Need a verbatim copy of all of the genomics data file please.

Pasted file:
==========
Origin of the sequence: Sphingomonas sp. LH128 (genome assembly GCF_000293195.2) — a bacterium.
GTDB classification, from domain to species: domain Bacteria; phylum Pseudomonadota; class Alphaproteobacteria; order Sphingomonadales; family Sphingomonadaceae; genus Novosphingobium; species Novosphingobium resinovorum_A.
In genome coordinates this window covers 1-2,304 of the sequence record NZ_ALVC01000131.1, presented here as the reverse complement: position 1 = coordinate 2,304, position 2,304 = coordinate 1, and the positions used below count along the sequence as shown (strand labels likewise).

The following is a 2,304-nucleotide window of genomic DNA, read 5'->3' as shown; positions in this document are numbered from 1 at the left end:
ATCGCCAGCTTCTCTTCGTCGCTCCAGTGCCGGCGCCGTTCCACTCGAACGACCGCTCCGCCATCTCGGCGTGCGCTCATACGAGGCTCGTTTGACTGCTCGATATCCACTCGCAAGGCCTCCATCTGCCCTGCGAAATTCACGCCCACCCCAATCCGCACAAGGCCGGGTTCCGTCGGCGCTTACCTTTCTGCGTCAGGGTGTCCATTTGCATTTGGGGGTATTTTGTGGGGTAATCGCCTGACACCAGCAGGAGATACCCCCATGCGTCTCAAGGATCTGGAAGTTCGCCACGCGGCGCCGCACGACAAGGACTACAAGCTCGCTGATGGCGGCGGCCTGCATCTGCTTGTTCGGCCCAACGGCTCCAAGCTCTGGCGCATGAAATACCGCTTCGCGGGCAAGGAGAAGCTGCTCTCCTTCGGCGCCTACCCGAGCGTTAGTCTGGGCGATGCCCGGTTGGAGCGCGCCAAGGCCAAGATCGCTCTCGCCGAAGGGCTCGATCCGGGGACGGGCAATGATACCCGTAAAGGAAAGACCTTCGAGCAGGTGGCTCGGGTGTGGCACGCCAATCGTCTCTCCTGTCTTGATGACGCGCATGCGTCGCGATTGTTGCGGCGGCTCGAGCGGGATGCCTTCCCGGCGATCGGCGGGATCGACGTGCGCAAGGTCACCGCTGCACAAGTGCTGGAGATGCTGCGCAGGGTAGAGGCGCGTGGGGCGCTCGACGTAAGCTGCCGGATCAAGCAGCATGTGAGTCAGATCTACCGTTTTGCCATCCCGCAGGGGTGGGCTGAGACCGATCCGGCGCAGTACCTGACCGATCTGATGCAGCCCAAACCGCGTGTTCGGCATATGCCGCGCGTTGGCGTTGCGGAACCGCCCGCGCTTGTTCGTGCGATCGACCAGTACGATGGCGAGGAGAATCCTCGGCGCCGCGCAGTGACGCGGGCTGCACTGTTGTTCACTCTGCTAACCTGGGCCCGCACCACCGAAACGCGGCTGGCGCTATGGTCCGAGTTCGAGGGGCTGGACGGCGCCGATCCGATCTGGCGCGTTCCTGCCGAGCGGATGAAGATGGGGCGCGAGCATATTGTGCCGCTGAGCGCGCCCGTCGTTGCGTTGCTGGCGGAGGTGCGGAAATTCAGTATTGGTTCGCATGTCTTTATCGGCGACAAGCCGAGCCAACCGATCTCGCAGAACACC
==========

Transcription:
Origin of the sequence: Sphingomonas sp. LH128 (genome assembly GCF_000293195.2) — a bacterium.
GTDB classification, from domain to species: domain Bacteria; phylum Pseudomonadota; class Alphaproteobacteria; order Sphingomonadales; family Sphingomonadaceae; genus Novosphingobium; species Novosphingobium resinovorum_A.
In genome coordinates this window covers 1-2,304 of the sequence record NZ_ALVC01000131.1, presented here as the reverse complement: position 1 = coordinate 2,304, position 2,304 = coordinate 1, and the positions used below count along the sequence as shown (strand labels likewise).

The following is a 2,304-nucleotide window of genomic DNA, read 5'->3' as shown; positions in this document are numbered from 1 at the left end:
ATCGCCAGCTTCTCTTCGTCGCTCCAGTGCCGGCGCCGTTCCACTCGAACGACCGCTCCGCCATCTCGGCGTGCGCTCATACGAGGCTCGTTTGACTGCTCGATATCCACTCGCAAGGCCTCCATCTGCCCTGCGAAATTCACGCCCACCCCAATCCGCACAAGGCCGGGTTCCGTCGGCGCTTACCTTTCTGCGTCAGGGTGTCCATTTGCATTTGGGGGTATTTTGTGGGGTAATCGCCTGACACCAGCAGGAGATACCCCCATGCGTCTCAAGGATCTGGAAGTTCGCCACGCGGCGCCGCACGACAAGGACTACAAGCTCGCTGATGGCGGCGGCCTGCATCTGCTTGTTCGGCCCAACGGCTCCAAGCTCTGGCGCATGAAATACCGCTTCGCGGGCAAGGAGAAGCTGCTCTCCTTCGGCGCCTACCCGAGCGTTAGTCTGGGCGATGCCCGGTTGGAGCGCGCCAAGGCCAAGATCGCTCTCGCCGAAGGGCTCGATCCGGGGACGGGCAATGATACCCGTAAAGGAAAGACCTTCGAGCAGGTGGCTCGGGTGTGGCACGCCAATCGTCTCTCCTGTCTTGATGACGCGCATGCGTCGCGATTGTTGCGGCGGCTCGAGCGGGATGCCTTCCCGGCGATCGGCGGGATCGACGTGCGCAAGGTCACCGCTGCACAAGTGCTGGAGATGCTGCGCAGGGTAGAGGCGCGTGGGGCGCTCGACGTAAGCTGCCGGATCAAGCAGCATGTGAGTCAGATCTACCGTTTTGCCATCCCGCAGGGGTGGGCTGAGACCGATCCGGCGCAGTACCTGACCGATCTGATGCAGCCCAAACCGCGTGTTCGGCATATGCCGCGCGTTGGCGTTGCGGAACCGCCCGCGCTTGTTCGTGCGATCGACCAGTACGATGGCGAGGAGAATCCTCGGCGCCGCGCAGTGACGCGGGCTGCACTGTTGTTCACTCTGCTAACCTGGGCCCGCACCACCGAAACGCGGCTGGCGCTATGGTCCGAGTTCGAGGGGCTGGACGGCGCCGATCCGATCTGGCGCGTTCCTGCCGAGCGGATGAAGATGGGGCGCGAGCATATTGTGCCGCTGAGCGCGCCCGTCGTTGCGTTGCTGGCGGAGGTGCGGAAATTCAGTATTGGTTCGCATGTCTTTATCGGCGACAAGCCGAGCCAACCGATCTCGCAGAACACC